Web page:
Despite statements from the girl and her mother begging the judge for leniency, Anderson was sentenced
to 90 days in jail and five years on probation.
But that is the least of his problems. The liaison also landed him on the sex-offender registries in Indiana and Michigan for 25 years. Although the judge agreed
Wednesday to consider Anderson's request to be resentenced, there is no guarantee his name will be removed.
As this story illustrates, not all sex offenders are the stereotypical monsters we imagine. Of the nearly 850,000
registered sex offenders in the U.S., about 6% are age 25 or younger, and many of their crimes involve situations like Anderson's.
For those of us who are parents, most can imagine the horror of learning that our child has been sexually abused. But I'm sure we can also relate to the fear of learning that a young adult has engaged in a moment of bad judgment or poor impulse control and is facing life-altering consequences. Who among us would want the single worst decision we made as a teenager to define us for 25 years, or maybe even forever?
We know from decades of neuroscience research that the executive regions of the brain continue to develop
well into the mid-20s, and that teens are often poorly equipped to fully comprehend the long-term implications of their choices.
The judge in this case refused
to grant a special consideration for youth offenders, condemning a culture of anonymous hookups and chastising Anderson for what he called "trolling for women" online. And a state senator cavalierly dismissed
the young man's plight, saying he should have known about "jail bait" and carded the girl.
Yet it is clear from the comments posted online in response to The New York Times article
that reasonable people can tell the difference between a young adult who mistakenly had sex with a minor and a pedophile who used his or her position of trust or authority to prey on young children.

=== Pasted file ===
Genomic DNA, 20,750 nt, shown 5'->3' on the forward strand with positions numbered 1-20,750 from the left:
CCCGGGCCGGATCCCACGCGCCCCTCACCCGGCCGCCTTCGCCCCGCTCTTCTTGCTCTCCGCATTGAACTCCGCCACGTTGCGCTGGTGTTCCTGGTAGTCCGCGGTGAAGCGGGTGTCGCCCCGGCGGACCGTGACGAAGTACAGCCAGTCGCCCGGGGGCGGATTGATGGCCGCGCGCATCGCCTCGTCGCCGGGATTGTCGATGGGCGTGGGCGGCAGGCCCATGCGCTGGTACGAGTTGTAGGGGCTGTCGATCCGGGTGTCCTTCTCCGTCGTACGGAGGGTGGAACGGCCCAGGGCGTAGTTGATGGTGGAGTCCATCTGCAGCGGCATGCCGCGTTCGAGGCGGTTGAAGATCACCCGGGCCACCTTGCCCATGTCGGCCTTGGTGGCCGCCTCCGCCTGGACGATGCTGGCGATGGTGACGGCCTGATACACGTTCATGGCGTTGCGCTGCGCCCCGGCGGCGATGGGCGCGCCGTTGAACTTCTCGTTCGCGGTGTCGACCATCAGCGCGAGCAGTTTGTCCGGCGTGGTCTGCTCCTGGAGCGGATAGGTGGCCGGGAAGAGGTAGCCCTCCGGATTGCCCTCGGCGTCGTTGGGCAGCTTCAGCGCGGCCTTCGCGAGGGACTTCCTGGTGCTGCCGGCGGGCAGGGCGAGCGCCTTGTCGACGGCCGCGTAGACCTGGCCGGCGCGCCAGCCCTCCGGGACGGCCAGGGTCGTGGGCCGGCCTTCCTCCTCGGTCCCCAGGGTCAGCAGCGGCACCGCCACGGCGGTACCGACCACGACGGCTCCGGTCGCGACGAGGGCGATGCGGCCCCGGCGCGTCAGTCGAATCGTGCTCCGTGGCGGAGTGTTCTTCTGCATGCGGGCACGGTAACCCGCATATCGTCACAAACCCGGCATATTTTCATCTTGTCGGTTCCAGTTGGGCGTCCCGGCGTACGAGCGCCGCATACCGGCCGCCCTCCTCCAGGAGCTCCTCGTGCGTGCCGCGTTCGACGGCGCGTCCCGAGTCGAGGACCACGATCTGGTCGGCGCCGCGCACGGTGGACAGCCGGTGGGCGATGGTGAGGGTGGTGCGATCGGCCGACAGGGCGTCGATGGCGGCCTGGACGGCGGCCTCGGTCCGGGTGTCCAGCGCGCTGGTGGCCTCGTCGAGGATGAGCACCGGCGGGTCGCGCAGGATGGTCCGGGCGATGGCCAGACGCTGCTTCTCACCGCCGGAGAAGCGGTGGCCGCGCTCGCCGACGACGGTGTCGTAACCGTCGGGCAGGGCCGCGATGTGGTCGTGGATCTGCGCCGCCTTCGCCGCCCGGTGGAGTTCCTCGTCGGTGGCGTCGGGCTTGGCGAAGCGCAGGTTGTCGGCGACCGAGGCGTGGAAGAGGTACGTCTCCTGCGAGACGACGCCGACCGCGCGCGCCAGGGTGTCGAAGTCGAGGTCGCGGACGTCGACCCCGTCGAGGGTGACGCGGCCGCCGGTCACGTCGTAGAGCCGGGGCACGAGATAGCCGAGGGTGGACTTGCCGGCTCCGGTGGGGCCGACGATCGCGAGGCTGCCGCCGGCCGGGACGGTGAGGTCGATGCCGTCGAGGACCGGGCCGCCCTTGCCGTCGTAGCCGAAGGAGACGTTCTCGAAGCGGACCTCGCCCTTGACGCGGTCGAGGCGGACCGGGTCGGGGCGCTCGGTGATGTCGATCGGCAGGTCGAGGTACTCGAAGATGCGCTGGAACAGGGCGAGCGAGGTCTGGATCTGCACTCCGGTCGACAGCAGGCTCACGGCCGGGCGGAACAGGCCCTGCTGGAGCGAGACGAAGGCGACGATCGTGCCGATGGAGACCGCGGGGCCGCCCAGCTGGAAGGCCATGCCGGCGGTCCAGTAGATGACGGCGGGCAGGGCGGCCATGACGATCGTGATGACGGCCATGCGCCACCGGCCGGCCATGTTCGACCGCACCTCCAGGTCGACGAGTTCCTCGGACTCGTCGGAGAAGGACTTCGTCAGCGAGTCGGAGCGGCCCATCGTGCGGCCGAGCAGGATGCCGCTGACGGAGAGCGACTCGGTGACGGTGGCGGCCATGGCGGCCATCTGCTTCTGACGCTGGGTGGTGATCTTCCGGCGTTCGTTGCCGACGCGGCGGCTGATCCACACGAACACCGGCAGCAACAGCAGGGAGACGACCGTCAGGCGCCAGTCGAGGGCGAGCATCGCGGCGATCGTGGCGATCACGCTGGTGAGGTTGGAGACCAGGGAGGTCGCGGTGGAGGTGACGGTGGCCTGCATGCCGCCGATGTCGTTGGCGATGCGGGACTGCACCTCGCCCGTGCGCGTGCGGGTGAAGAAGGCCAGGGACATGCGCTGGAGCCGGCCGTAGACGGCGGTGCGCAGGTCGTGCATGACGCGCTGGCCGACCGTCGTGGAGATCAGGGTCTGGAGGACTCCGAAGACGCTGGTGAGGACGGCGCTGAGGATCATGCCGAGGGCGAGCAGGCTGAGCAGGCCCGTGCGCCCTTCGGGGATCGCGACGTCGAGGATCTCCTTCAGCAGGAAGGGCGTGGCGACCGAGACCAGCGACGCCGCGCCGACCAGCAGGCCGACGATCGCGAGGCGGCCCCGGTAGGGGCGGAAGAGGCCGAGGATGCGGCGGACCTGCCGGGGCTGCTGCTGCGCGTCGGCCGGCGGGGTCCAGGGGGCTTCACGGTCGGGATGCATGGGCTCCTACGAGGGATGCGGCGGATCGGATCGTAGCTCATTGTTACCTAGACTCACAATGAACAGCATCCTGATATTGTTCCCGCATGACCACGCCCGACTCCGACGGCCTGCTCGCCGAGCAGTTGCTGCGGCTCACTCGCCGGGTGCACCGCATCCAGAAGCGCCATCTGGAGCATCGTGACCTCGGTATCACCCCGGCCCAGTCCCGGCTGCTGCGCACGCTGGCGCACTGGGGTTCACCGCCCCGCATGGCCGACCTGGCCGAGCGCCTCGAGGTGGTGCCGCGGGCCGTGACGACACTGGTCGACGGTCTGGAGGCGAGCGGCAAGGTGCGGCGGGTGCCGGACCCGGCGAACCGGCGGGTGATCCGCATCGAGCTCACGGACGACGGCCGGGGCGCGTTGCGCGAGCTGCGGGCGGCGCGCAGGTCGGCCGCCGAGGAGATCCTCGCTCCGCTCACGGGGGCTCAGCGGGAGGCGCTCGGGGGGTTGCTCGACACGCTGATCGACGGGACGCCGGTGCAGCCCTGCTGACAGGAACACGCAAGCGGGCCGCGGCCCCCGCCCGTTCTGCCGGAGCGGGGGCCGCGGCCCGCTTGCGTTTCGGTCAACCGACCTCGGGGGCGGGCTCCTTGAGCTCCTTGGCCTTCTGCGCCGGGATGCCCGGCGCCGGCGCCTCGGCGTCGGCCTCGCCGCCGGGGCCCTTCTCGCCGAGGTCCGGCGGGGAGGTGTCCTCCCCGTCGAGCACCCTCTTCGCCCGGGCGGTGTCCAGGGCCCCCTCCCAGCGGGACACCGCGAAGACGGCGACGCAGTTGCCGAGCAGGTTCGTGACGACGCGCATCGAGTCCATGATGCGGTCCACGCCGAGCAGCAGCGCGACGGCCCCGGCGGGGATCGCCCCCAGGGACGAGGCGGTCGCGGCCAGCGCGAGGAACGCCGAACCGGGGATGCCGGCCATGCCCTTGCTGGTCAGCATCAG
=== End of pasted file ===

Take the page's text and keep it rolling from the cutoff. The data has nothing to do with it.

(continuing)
There are few crimes that inspire as much fear and outrage in society as sexual offenses, and lawmakers have responded
swiftly and decisively to the public's demand for protective and punitive legislation. Sexual assault is a heinous crime that can impact a victim's physical, mental and emotional health in ways that last a lifetime.
Sex-offender registries were designed to help police, concerned citizens and parents prevent victimization by listing predatory, violent and pedophilic offenders who posed a true threat to children and others in our communities. But the current system -- which forces people such as Anderson to register -- impedes this goal. It dilutes the public's ability to tell who is really dangerous.
It also creates an added workload and burden for law enforcement personnel, and generates an inefficient distribution of fiscal resources. Every dollar spent
monitoring someone like Anderson for 25 years
is a dollar not available for victim services, child-protection responses and prevention programs for at-risk families
, such as children in poor, disadvantaged, minority communities who are at higher risk than children from more affluent areas.
Being placed on the sex-offender registry is not just a name on a list -- the consequences are dire. If his name does remain on the list, it will be almost impossible
for Anderson to remain in college, or pursue his chosen career path in computer science. He will struggle to find a job commensurate with his skills. Many employers will not even consider his application. He can't live in his parents' home due to residence restrictions (which make many offenders homeless
), or be around minors, with exception to immediate family.
For someone like Anderson, these crippling outcomes are unfair and unnecessary, and do not serve the interest of public safety.
It's time for a serious public dialogue about registry reform. It's time to question the placement of many individuals on sex-offender registries to determine if they really belong there.
Juveniles should be removed from registries, and young-adult offenders should be reassessed to determine whether deviant sexual disorders motivated their crimes, or simply poor judgment. Risk-assessment tools
, which have been well-researched and are designed specifically to classify sex offenders into risk categories
, should be used to estimate the likelihood of future offenses. Discretion should be returned to judges (in most cases, if someone is convicted of specific statutes, registration is mandatory, regardless of whether a judge feels it should apply) so that punishments fairly fit the crimes.
For many registrants, 25-year and lifetime-registration periods are unnecessary, and lower-risk offenders in all states should be afforded an opportunity to petition
for early removal from the registry.
Research shows risk significantly declines
with time as sex offenders live in the community offense-free, and those who successfully complete parole and treatment are also at reduced risk. Let's stop wasting valuable resources on young men such as Zachery Anderson, and target our efforts toward monitoring truly dangerous sexual predators who pose a real threat to American communities.